On October 28, 1936, Charles E. Daniels was born in Wilmington, North Carolina. When he was a child, he spent his time between North Carolina and Georgia. Like many a lad, little Charlie went coon and deer hunting with his dad. In the 1940's, Charlie wrote his first story, a ghostly tale about a wooley swamp.
In 1953, Charlie had a bluegrass band and had written his first song. The first thing he wrote, that was recorded, was in the late 50's. By 1959, he had been in several rock-n-roll and R&B groups, spending the most time with the Jaguars (1959-1967). They recorded an instrumental single in Fort Worth, Texas, called 'Jaguar'.
The 1960's rolled in. By this time, Charlie, who was raised on country and was a fan of bluegrass, was also an accomplished rock-n-roll singer and guitarist. To this, he added another flavor to his stew when he discovered jazz. Country ran deep in Charlie's veins and, in 1964, Daniels co-wrote "It Hurts Me" which was recorded by Elvis Presley and appeared on the flip side of "Kissin' Cousins". 1967 was a good year for Charlie. He received an invitation to Music City from Bob Johnston, a producer who had joined CBS Records in Nashville. Charlie decided to take Bob up on the offer. He started work as a session player. After being told by producers that he played too loudly, Charlie picked up and went to work with Bob Dylan on Nashville Skyline. "Bob didn't care how loud I played!" he told me about the project.
In 1969, Charlie took a stab at producing. He produced Elephant Mountain and Ride the Wind for the Youngbloods.
1970 saw Charlie recording his first album, the self-titled Charlie Daniels on Capitol Records. He formed the Charlie Daniels Band and joined a wave of Southern rock bands. All through the 1970's, Charlie recorded album after album, Te John, Grease and Wolfman, Uneasy Rider, Whiskey, Fire On The Mountain, Night Rider, Volunteer Jam (III and IV), Saddle Tramp, High Lonesome, Midnight Wind and Million Mile Reflections.
The Charlie Daniels Band appeared in the movie Urban Cowboy in 1980 and released Full Moon. The CDB also hit the charts with "The Legend of Wooley Swamp". The 1980's were good to Charlie and his crew. They released more albums including more VJ (VI and VII) albums; a compilation, The Charlie Daniels Band - A Decade of Hits, Windows, Me And The Boys, Full Moon, Powder Keg and Homesick Heroes.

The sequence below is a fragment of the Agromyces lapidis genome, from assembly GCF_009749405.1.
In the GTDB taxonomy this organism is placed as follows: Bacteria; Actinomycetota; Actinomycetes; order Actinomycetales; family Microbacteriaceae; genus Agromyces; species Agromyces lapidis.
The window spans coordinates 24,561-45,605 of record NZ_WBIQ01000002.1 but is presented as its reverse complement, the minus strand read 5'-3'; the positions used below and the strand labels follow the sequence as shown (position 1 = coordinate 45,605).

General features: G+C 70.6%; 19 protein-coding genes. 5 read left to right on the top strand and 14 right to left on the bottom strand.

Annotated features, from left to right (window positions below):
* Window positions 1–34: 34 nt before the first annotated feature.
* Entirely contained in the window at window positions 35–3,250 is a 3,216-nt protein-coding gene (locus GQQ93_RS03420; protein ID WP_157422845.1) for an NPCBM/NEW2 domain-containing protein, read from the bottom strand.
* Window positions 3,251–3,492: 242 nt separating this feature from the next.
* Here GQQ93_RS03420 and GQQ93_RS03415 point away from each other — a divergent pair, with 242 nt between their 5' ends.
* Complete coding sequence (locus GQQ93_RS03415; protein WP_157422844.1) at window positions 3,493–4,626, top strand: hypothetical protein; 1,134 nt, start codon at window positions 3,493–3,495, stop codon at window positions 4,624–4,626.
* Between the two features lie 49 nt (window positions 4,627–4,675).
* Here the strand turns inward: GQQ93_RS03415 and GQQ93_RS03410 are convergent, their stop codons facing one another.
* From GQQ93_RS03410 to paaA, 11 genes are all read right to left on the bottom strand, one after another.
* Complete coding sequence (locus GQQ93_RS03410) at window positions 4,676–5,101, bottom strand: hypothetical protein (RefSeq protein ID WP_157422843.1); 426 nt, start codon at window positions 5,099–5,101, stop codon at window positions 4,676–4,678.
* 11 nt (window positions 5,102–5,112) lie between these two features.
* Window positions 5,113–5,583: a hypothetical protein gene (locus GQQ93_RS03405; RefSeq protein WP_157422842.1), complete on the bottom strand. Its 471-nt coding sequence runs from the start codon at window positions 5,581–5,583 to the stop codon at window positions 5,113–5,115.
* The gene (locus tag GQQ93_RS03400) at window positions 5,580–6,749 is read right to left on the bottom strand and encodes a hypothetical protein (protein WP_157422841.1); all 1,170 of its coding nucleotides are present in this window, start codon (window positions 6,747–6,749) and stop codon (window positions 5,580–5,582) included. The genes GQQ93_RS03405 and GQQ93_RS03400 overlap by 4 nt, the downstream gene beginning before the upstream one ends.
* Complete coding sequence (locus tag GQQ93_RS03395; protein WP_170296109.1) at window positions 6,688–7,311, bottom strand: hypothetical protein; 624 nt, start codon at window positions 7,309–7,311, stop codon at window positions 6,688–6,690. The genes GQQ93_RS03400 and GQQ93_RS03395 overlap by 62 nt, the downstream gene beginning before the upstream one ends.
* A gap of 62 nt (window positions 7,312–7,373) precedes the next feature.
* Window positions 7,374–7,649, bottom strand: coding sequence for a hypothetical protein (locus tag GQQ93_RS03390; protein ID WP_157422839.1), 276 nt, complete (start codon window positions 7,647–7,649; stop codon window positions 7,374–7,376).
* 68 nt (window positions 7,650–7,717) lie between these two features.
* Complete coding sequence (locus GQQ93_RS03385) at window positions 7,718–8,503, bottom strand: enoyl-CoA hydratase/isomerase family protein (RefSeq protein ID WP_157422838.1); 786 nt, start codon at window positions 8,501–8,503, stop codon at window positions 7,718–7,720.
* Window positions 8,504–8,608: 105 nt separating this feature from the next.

In 1990, Charlie released Simple Man. It rose to #2 on the country charts. The album is set afire by the title cut, in which a simple man ("with simple attitudes," Charlie explained), calls for the lynching of drug dealers and slow deaths via gators and snakes for murderers, child abusers and rapists. "Simple Man" landed Charlie on talk shows galore to explain himself. He wrote the song, he said, "out of frustration". He'd read about a disgraceful case in which a child was killed by her stepfather. "I know how I feel about it; I know what I'd like to do. Some of it's kind of tongue-in-cheek; it's a knee jerk reaction. I don't really want to take people out and leave them in the swamps...but violent crime...that's what the song's about."
That same year, the CDB released its first holiday album, Christmas Time Down South.
The 1990's saw choice music from Charlie Daniels: Renegade, All-Time Greatest Hits, America I Believe In You, The Door, Super Hits, Same Ol' Me, Steel Witness, The Roots Remain, and most recently, Blues Hat, By The Light Of The Moon and Campfire Songs and Cowboy Tunes, a children's album.
Enough background information.
What has Charlie been up to and what's on his mind these days?
In pondering the question I might ask such a prominent individual, I decided to play on the opinionated side of Charlie Daniels from the very beginning of our interview. (On Saddam Hussein)..."I don't think we should have to fool with it. Should've been done with it a long time ago. I'm not much of a United Nations fan. I'm all for the humanitarian work...the good things that they do. They made us stop the first time we were over there."
After more than 20 years, where is Charlie Daniels with his music?
"Well, I'm about in the same place I've always been, I go about seven ways from Sunday," he replied instantly, with a chuckle. "I never know what I'm gonna write until I sit down to do it. I just don't know what I'm gonna be doing! The last thing I did was a blues album...no, actually the last thing I did was a kid's album".
A fly-by-the-seat-of-your-pants kind of guy! Has he been that way all his life? "All my musical life!" Charlie shot back merrily.
When a body goes to a Charlie Daniels' show, they expect to see a fiddle. Where did that guy take lessons, I wonder? Amazingly, there were no lessons involved here. "No, I picked it up. I started playing guitar first. Then I started playing mandolin, then I switched over to the fiddle. I squeaked and squawked for a few years 'til I could play a tune with it and I've been doing it ever since." Is it a passion for him? "Pretty much so, music is passion."
Many country stars can be seen in cameo spots on TV shows and on the big screen. Is that a route for Charlie in the future? "No," Charlie stated firmly. "I've done a little acting. I want to keep playing music. I want to keep making records and doing concerts."